Sarma said the government would review the situation again on Tuesday to decide on restoring the Internet services in Guwahati.
Guwahati: The Assam government on Monday said they are not going to disturb the ongoing peaceful agitation but didn’t rule out the possibility of the Centre reaching out to agitationists for a dialogue to resolve the issue.
Saying the government had decided to end the day curfew in the capital, Assam finance minister Himanta Biswa Sarma told reporters that the state government was thinking of forming an special investigation team to probe the conspiracy that provoked the violence, and also the attack on Assam Sankardev Kalakhetra, a place where the state’s cultural heritage has been preserved. “The investigation and arrest of those involved in attacking Sankardev Kalakhetra and the Dispur capital complex have indicated a pattern. We are going to form an SIT soon for the investigation into all these cases.” said Mr Sarma, adding that the Assam police had registered 137 cases and arrested over 190 people for the recent violence in the state.
Saying the situation was fast returning to normal, Mr Sarma said the police was conducting investigations and examining the video footage to identify each and every hooligan involved in damaging government property. He said the government would review the situation again on Tuesday to decide on restoring the Internet services in Guwahati.
Mr Sarma also released the names of those arrested for the attack on Sankardev Kalakhetra. “Alkesh Das, Koshibuddin Ahmed, Washim Ahmed, Naved Mohibul Gani, Jahangir Ahmed, Noor Baksh Ali, Shahid Khan and Imran Ali are those arrested, but suspected kingpin Zuber Alam, who mobilised the people for the attack, is still at large,” he said. “All of them were arrested on the basis of CCTV footage.” He added that the residents of Guwahati were not at all involved in the act of violence.
Refusing to indulge in any contentious debate on the impact of the amended Citizenship Act on the state, Mr Sarma said: “In the democracy, we are entitled to have different views on any subject, but it doesn’t mean one can resort to violence to prove their point.”
Mr Sarma also said that a case at Chandmari police station, in which RTI activist Alhil Gogoi was an accused, had been transferred to the NIA. “The NIA has accepted the case,” said Mr Sarma, who was also in a controversy for saying that the Citizenship Act would help to “stabilise the population of Assam”.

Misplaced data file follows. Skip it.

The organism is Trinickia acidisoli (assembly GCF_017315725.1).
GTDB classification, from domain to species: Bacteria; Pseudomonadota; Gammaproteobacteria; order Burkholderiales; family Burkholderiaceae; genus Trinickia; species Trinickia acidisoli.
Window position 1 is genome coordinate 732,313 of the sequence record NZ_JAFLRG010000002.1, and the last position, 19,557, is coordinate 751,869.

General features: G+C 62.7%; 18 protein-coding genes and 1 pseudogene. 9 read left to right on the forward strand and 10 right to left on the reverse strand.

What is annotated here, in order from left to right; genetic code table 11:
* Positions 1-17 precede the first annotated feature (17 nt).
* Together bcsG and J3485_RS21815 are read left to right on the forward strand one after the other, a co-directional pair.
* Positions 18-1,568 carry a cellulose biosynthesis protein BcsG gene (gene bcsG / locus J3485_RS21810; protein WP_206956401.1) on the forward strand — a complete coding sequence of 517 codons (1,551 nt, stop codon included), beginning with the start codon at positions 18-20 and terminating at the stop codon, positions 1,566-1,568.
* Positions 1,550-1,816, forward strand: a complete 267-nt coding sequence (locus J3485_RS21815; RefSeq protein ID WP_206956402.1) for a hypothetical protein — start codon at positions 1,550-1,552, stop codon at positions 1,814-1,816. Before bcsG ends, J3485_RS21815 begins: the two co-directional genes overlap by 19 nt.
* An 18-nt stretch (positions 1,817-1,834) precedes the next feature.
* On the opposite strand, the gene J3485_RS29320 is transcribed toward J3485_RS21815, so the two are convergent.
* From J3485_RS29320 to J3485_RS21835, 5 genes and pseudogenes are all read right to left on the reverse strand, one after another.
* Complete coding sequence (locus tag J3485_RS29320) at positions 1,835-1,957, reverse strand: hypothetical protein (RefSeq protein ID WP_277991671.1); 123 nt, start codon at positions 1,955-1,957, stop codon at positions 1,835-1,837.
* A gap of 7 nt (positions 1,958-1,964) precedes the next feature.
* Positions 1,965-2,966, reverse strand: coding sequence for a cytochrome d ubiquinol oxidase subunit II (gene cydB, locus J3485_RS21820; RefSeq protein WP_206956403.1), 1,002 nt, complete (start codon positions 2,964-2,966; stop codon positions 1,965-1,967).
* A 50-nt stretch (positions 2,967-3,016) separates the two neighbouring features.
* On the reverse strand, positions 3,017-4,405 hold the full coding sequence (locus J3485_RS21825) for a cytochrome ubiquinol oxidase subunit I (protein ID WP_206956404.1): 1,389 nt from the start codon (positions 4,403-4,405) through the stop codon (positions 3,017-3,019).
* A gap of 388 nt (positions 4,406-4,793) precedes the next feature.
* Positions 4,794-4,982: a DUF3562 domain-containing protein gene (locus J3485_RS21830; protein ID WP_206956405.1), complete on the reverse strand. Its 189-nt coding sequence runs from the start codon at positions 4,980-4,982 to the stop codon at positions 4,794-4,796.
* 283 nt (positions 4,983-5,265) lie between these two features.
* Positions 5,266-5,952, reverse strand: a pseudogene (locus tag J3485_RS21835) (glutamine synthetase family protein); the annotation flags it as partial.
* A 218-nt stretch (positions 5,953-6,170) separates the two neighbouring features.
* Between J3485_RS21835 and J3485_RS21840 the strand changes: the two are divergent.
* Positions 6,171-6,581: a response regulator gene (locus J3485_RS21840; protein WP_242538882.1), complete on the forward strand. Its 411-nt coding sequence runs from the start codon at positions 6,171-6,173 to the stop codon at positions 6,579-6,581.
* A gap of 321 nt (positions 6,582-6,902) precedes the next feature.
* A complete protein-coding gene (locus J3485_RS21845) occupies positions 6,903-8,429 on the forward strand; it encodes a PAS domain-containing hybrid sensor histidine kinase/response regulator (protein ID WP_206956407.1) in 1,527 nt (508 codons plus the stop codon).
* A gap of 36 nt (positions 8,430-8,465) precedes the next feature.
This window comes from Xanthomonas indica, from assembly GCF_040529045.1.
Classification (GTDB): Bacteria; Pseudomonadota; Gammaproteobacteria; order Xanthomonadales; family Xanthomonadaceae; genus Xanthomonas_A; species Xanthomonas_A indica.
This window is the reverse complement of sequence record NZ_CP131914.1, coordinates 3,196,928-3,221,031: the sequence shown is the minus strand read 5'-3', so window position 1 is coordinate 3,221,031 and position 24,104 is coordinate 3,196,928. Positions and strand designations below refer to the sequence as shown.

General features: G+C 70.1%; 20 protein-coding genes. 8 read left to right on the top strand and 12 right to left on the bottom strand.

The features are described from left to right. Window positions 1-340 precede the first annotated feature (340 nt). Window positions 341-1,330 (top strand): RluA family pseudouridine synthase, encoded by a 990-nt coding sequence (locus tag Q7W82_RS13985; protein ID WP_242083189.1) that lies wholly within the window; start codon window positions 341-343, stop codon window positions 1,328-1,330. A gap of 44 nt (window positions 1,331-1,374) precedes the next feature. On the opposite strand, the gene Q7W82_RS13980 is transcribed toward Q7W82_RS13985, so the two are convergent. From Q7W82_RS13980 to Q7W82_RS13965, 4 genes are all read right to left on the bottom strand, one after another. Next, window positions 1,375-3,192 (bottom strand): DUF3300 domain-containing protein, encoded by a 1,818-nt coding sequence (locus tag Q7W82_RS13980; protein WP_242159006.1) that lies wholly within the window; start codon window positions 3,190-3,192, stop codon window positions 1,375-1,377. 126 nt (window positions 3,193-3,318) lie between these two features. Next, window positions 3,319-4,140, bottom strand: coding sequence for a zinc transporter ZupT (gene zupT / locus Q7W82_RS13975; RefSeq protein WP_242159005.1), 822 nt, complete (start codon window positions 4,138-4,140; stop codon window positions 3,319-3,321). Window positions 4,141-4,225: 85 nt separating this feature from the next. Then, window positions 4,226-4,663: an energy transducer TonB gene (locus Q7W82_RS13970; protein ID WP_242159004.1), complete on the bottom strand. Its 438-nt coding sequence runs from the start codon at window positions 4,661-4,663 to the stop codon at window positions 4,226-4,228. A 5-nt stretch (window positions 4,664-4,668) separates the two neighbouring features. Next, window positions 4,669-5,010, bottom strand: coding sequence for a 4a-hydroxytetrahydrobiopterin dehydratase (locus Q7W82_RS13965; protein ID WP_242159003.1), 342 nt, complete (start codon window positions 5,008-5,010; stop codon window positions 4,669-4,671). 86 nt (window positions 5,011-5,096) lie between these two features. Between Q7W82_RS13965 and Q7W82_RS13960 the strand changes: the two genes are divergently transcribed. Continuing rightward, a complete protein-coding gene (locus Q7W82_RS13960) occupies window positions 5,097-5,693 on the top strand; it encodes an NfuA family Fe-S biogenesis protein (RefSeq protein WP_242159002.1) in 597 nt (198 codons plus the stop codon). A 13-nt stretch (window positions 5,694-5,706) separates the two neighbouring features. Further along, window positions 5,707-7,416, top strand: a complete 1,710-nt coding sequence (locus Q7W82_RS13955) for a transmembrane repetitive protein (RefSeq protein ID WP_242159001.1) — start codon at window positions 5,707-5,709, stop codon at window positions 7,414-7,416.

He said Assamese and other indigenous communities were fast losing political space to Muslims in Lower Assam districts, including Barpeta, which was once the seat of Vaishnavite culture. He had referred to the 2011 Census, in which Muslims account for a little over 34 per cent of Assam’s population. They are in a majority in 11 of the state’s 33 districts. Mr Sarma said Monday: “I still stand by my remarks, but this is not the time to discuss it as it may create confusion.”
Meanwhile, hundreds of people led by AASU’s chief adviser Samujjal Bhattacharya and general secretary Lurinjyoti Gogoi courted arrest in front of deputy commissioner’s office in Guwahati as part of their peaceful protest demanding scrapping of the amended citizenship law. The protesters who were arrested for the day were released in two hours as the makeshift jail became overcrowded and the police was forced to release them to accommodate the protesters who came in large numbers to court arrest.
Mr Bhattacharya urged the protesters to “march in pairs and be disciplined as our protest is non-violent”.
“The AASU leaders themselves courted arrest along with other protesters but have been released now,” Guwahati police commissioner Munna Prasad Gupta told reporters.
Students, senior citizens, teachers, lawyers, doctors, litterateurs, singers, musicians and actors were among those who took part in the protest march.
Meanwhile, Leader of the Opposition in the Assembly Debabrata Saikia sought an inquiry by a sitting judge of the Gauhati high court into the violence by both the protesters and security personnel. In a letter to governor Jagdish Mukhi, he said: “I am writing this letter in connection with the volatile situation in our beloved state over the last few days because I deem it high time to knock on the door of the constitutional head of the government of Assam. I feel it is futile to address the chief minister of Assam because he has resorted to an ostrich-like strategy of burying his neck in the sand and refusing to acknowledge reality, let alone taking effective steps to alleviate the anguish and anger of the people.”